Friday, February 15, 2019

the other side of the border

"You should write this down," he said, "your thoughts, your observations, this seems like the kind of thing you'll want to be able to remember."
Last week, I came back to San Francisco from... San Francisco. I'd spent six days in my dad's Mexican hometown. It was not, as so many assumed, "fun". But it wasn't not fun. Instead, as another friend told me after listening to my recap, "it sounded so beautiful, and so special that you can connect with that side of you, and it's so close generationally, still." Yes, exactly. It felt like that.

My brother and sister hadn't been there in ~22 years. They hadn't known what to expect. They haven't pursued post-grad studies and application of Spanish in my same way. I might assume then that the experience we shared might be more poignant to them. For all intensive purposes, they saw and heard, for the "first time", the world my dad was born into. They had more questions. While he re-embraced his original norms, they observed (more often than not) with reverent curiosity. I imagine there was distinct magic to it.

Even still, I'd consider myself distinctly privileged to have some familiarity, recalling my last visit and remnants of the nearly annual childhood trips. El rancho always feels far "from home", but it's not quite as foreign to my heart. I was able to recognize their experiences and that of my father, and dare I presume, appreciate both.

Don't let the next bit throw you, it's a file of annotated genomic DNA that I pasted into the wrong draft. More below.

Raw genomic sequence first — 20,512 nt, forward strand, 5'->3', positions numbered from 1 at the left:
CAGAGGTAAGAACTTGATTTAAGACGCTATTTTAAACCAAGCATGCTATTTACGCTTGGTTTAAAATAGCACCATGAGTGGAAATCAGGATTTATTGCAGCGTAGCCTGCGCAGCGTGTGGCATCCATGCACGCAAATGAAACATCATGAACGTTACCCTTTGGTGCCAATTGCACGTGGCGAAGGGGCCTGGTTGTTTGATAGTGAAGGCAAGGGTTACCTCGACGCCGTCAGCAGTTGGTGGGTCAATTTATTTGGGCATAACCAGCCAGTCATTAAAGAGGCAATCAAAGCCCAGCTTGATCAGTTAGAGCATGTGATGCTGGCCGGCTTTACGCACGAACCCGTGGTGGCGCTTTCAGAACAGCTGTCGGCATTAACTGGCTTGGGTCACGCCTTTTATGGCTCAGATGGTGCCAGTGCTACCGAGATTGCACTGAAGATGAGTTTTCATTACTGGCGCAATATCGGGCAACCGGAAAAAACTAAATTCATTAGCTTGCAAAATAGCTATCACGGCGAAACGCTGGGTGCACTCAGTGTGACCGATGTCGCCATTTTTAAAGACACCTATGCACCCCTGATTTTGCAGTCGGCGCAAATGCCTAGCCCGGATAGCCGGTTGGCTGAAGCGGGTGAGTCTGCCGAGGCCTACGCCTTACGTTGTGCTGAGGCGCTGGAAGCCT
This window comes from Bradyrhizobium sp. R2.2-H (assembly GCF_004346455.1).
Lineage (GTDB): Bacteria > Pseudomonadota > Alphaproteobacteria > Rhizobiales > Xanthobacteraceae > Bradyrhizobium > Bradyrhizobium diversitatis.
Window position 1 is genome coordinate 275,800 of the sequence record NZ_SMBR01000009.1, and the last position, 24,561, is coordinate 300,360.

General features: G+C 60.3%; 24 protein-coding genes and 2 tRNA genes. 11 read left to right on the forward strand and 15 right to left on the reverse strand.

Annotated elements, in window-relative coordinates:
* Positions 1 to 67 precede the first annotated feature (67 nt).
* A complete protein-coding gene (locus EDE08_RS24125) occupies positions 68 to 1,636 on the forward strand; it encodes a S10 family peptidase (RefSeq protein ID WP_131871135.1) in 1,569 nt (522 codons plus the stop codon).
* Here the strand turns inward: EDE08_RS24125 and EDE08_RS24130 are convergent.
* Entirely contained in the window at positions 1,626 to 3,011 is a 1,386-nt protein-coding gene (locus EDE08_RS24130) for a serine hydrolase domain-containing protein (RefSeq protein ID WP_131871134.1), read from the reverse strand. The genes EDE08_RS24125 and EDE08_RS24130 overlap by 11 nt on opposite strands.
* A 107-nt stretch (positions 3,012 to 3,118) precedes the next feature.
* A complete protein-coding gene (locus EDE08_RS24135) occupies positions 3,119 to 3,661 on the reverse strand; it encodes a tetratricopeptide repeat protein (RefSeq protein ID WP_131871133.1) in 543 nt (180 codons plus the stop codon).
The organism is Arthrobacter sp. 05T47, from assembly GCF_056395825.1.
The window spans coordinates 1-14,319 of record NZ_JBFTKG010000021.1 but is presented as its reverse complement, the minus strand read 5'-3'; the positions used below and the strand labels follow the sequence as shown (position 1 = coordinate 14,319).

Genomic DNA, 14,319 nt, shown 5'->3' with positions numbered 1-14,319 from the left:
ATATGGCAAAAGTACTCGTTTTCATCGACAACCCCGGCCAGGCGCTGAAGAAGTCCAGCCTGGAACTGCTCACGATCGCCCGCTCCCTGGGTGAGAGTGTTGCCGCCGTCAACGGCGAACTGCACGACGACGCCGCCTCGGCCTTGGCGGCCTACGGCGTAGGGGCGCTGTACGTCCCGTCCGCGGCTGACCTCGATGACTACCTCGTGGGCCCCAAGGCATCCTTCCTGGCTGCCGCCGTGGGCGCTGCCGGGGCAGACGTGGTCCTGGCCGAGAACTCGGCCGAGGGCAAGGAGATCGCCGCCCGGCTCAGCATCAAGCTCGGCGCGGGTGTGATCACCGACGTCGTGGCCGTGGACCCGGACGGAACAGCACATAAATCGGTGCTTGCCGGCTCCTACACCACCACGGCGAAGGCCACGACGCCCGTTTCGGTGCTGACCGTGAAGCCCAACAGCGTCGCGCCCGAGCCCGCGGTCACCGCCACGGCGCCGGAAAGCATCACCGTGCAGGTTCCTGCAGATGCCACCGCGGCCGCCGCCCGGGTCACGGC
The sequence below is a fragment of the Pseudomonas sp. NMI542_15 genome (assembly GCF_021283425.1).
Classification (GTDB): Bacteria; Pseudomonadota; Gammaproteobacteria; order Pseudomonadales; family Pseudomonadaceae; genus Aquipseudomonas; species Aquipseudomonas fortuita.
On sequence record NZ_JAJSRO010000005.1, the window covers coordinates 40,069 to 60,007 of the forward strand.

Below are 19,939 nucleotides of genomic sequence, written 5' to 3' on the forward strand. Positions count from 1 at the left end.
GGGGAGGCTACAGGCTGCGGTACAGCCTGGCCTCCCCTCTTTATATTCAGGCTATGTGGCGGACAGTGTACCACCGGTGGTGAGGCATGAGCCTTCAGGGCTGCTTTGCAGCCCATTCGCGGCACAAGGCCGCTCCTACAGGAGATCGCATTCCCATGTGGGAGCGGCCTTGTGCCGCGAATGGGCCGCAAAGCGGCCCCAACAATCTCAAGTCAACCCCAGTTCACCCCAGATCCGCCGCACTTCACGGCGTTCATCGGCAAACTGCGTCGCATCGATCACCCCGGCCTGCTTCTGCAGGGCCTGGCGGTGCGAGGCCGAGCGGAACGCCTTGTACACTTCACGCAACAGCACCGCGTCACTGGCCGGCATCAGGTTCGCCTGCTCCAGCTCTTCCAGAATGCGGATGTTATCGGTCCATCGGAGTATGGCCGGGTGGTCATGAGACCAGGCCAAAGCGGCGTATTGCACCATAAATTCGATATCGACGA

What was new, this time around, was my full-circle understanding of the following truths:
  • My dad grew up rich; if we consider rich surrounded by extended family, nourishing locally-sourced food, clean and clear skies, respect for hard work matched with active leisure (read: soccer) and convivial rest.
  • My dad accepted the fact that he loved his home but wouldn't find the opportunities for financial success that he desired.
  • So my dad left; he haphazardly entered the cruel American grind with a weak grasp of English and the kindness of a few friends/family who'd arrived before him, and he figured that sh** out. I imagine some days, and weeks, and months were harder than others--they had to have been--but he did it. He worked multiple jobs and went to school at night and fell in love with mother and started a family and then his own business. He achieved the American dream. He said so out loud last week, while visiting his parents (who live on the same property where he and his eight siblings were born, by the way, but now with two new houses and a multitude of modern amenities) with his three college-educated children, two of whom also have master's degrees. What's even more amazing, if such a concept is at all possible, is how he built this life with as much generosity of spirit and faith in humanity as he continues to possess. My mom sometimes call it naïveté. My father is certainly a flawed man, as any one of us are, but my gosh how I aspire to embody and pass on such wholeness.